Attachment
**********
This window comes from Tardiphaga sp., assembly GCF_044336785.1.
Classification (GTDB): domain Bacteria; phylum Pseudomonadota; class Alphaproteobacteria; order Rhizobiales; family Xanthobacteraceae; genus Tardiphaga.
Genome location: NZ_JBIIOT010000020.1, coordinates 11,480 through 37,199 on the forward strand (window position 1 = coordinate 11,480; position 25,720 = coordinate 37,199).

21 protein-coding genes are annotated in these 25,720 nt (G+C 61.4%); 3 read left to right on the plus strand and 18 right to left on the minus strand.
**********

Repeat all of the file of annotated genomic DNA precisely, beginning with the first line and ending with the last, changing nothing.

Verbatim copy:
This window comes from Tardiphaga sp., assembly GCF_044336785.1.
Classification (GTDB): domain Bacteria; phylum Pseudomonadota; class Alphaproteobacteria; order Rhizobiales; family Xanthobacteraceae; genus Tardiphaga.
Genome location: NZ_JBIIOT010000020.1, coordinates 11,480 through 37,199 on the forward strand (window position 1 = coordinate 11,480; position 25,720 = coordinate 37,199).

21 protein-coding genes are annotated in these 25,720 nt (G+C 61.4%); 3 read left to right on the plus strand and 18 right to left on the minus strand.